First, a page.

Speaking on September 16 on the U.S. television network Fox, Gates said the United States would continue to pursue diplomatic and economic means to persuade Iran to halt its nuclear ambitions -- but that "all options" remain on the table.
The United States has accused Iran of trying to develop nuclear weapons, and has also suggested that it might consider military action to thwart Tehran's ambitions. Iran maintains that its nuclear program is peaceful.
As for Iraq, Gates said U.S. troops are likely to remain there for a "protracted period," but at a reduced level and with a more limited mission.
Gates did not give any troop numbers or a time scale. But he said the force would be a fraction of the size of the present deployment of over 160,000 personnel.
In the long term, Gates said U.S. troops would focus on border security, fighting terrorists, and training and equipping Iraqi security forces.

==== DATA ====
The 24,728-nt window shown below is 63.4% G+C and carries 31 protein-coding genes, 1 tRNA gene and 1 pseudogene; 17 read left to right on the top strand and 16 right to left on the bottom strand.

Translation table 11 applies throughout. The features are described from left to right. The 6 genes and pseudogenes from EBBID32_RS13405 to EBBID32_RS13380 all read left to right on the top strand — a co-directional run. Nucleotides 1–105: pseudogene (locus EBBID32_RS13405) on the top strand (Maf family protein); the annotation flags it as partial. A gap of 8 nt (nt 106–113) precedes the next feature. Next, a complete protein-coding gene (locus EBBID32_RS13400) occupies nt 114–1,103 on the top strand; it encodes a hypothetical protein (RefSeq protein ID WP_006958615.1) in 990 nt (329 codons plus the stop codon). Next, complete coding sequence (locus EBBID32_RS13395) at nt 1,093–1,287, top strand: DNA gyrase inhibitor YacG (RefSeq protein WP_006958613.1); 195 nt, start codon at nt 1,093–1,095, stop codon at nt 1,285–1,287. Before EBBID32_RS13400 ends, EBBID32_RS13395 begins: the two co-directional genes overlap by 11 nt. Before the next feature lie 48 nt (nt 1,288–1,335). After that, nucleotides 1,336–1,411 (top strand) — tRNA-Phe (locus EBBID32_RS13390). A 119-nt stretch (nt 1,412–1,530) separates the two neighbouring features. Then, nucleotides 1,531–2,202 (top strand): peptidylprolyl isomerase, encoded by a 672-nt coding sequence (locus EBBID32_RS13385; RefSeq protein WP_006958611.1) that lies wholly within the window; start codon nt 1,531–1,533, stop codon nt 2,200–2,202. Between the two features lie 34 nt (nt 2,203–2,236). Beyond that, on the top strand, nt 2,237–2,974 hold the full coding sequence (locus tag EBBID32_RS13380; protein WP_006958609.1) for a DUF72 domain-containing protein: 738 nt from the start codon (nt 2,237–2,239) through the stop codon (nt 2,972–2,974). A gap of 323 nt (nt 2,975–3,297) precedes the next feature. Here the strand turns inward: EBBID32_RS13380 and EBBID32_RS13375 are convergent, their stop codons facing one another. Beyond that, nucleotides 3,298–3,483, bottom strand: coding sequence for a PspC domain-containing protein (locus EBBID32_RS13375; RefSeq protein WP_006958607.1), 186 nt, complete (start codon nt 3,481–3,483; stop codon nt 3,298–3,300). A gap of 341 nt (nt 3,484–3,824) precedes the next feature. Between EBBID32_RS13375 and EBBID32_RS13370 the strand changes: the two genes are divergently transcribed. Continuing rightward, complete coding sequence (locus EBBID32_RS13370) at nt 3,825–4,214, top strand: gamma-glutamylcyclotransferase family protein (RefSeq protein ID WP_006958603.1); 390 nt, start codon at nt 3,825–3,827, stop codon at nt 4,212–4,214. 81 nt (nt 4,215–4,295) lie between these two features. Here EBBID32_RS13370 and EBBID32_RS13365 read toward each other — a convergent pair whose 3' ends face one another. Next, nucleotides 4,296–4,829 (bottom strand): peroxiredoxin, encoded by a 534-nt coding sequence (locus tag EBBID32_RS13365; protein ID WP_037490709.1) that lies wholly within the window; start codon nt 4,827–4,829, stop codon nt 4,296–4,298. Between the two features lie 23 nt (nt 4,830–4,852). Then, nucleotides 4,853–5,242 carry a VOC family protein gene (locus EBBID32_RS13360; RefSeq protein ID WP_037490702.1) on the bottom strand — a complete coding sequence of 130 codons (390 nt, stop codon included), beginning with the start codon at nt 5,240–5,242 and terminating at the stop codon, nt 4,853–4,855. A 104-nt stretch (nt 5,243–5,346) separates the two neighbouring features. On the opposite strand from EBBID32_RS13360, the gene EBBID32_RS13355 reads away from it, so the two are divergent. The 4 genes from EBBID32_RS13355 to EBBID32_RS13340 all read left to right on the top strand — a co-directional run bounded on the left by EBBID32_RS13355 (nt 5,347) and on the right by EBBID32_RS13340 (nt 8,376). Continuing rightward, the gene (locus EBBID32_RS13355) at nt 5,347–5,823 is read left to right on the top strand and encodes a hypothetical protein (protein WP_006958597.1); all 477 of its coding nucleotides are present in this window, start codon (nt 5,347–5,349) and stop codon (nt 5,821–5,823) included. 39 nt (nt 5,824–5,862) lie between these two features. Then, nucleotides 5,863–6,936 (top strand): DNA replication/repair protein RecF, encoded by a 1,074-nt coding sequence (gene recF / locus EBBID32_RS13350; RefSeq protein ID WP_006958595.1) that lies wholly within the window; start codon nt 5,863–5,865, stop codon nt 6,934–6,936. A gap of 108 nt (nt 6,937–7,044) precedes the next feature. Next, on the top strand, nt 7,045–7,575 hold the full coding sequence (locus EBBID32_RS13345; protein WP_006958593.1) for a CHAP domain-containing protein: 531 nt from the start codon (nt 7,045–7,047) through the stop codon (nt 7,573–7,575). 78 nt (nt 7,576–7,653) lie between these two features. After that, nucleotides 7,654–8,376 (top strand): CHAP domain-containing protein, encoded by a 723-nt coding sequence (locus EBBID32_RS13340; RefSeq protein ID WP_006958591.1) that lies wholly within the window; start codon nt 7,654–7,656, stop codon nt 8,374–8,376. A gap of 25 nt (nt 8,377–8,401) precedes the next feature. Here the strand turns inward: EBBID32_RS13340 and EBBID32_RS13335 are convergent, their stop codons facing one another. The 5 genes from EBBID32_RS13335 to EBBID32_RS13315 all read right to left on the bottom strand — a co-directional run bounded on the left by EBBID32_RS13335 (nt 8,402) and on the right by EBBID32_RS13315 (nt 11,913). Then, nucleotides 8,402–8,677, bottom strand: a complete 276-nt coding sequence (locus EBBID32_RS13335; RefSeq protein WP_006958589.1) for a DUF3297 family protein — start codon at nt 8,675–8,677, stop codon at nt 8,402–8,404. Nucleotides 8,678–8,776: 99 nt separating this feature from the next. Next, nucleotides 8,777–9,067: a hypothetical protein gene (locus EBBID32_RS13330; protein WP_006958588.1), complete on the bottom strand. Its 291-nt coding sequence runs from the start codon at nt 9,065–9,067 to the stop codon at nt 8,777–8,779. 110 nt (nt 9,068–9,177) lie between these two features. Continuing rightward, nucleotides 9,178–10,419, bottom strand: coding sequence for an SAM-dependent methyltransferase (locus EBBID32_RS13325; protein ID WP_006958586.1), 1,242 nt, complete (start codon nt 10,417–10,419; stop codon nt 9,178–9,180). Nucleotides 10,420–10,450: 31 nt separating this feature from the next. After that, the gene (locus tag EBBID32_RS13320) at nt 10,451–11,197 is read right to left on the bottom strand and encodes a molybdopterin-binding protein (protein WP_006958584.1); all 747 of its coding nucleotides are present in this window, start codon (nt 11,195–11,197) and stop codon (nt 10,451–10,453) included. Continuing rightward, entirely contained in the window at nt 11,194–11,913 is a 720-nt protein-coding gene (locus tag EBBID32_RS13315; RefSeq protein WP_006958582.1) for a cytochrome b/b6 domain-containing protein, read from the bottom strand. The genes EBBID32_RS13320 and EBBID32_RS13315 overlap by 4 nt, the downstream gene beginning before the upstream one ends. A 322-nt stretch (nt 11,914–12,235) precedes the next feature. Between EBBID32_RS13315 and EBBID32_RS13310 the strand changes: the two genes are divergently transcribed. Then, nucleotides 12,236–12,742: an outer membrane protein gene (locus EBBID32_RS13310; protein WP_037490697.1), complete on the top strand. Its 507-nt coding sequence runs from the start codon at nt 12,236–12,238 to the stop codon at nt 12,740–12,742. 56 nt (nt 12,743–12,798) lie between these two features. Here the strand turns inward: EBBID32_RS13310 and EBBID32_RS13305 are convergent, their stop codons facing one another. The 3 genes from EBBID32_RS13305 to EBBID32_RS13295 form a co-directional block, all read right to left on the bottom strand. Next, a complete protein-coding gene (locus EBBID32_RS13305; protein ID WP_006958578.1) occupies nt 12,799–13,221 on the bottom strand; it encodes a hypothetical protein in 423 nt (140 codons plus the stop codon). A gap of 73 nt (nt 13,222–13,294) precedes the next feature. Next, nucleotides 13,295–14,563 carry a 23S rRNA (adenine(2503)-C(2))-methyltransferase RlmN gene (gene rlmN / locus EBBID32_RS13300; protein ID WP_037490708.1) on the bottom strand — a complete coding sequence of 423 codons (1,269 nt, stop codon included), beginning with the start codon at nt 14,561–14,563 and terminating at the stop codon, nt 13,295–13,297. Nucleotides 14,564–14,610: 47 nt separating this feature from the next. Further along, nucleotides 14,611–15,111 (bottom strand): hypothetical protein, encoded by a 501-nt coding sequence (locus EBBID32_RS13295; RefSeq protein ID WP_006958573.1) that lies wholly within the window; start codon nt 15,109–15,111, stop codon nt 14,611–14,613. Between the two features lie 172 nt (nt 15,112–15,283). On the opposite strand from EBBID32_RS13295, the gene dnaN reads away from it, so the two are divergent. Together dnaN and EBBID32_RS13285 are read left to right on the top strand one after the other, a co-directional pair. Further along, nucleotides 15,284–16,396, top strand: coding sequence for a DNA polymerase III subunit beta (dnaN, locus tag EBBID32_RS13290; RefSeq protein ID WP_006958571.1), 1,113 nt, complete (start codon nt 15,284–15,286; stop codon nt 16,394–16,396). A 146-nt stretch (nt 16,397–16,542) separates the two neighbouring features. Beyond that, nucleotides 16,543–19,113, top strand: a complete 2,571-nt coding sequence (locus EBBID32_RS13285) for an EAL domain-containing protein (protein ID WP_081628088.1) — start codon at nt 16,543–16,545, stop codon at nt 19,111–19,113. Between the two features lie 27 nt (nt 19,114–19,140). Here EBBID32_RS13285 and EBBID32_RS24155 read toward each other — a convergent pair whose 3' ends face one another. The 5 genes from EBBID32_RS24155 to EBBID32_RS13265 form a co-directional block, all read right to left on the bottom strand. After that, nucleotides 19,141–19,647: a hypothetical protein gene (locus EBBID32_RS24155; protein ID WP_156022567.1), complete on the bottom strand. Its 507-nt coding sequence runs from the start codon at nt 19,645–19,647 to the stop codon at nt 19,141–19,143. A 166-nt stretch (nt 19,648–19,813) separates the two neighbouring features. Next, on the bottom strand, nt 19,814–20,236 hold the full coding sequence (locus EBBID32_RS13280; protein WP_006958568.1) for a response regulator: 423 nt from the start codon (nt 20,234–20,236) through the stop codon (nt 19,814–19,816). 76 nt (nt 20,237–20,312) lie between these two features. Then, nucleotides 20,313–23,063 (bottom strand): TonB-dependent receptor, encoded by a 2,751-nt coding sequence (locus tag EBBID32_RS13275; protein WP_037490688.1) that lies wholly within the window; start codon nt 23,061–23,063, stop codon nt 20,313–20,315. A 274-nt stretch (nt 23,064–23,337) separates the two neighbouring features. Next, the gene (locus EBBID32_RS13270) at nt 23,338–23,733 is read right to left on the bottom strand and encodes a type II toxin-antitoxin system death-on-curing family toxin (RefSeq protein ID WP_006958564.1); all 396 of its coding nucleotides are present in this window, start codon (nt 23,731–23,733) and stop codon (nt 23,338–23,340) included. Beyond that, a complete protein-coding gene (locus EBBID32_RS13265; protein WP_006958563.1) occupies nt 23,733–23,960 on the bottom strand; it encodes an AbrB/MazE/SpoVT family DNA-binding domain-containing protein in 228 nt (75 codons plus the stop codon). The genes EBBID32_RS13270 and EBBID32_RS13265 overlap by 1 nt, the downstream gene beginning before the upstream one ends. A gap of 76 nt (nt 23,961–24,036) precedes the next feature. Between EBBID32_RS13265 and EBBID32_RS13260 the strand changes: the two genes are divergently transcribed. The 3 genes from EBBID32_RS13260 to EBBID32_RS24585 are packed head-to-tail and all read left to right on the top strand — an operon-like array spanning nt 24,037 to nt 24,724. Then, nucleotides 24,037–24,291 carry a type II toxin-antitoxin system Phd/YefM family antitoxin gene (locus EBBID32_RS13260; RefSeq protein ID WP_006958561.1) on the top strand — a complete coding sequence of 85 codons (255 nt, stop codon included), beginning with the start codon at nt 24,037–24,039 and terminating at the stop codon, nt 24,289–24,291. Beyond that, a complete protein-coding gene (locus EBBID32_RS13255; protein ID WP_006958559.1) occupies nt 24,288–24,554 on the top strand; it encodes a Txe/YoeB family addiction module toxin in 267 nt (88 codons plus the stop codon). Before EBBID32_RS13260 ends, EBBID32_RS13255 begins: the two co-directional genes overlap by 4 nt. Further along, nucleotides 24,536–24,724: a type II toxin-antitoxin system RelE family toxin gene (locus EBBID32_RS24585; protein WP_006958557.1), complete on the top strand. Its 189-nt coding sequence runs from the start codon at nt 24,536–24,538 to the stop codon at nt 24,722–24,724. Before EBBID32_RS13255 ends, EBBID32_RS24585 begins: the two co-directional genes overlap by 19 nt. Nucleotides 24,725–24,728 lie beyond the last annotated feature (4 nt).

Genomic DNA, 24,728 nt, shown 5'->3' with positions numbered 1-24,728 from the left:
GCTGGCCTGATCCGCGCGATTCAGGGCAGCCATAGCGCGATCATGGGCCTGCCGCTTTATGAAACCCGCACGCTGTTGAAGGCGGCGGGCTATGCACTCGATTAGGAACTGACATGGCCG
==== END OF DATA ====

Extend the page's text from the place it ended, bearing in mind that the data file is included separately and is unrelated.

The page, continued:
The Islamic Revolutionary Guards Force (pasdaran) was created in 1979 by the father of the Iranian Revolution, Ayatollah Ruhollah Khomeini, to safeguard that revolution.
The IRGC has several components whose numbers are widely disputed, but any serious estimates put their ranks at upward of 100,000. They operate independently or in cooperation with regular army forces.
President Mahmud Ahmadinejad reportedly served during the Iran-Iraq War as an instructor for the IRGC's volunteer-based Basij, a blunt official instrument to police moral values. IRGC allies form an influential segment of Ahmadinejad's power base.
Many of the most recent accusations emerging from the United States have involved the so-called Quds (Jerusalem) Force, whose responsibilities include extraterritorial operations that initially included efforts to export Iran's Shi'ite revolution. The Quds Force officially reports directly to the country's supreme leader, currently Ayatollah Ali Khamenei.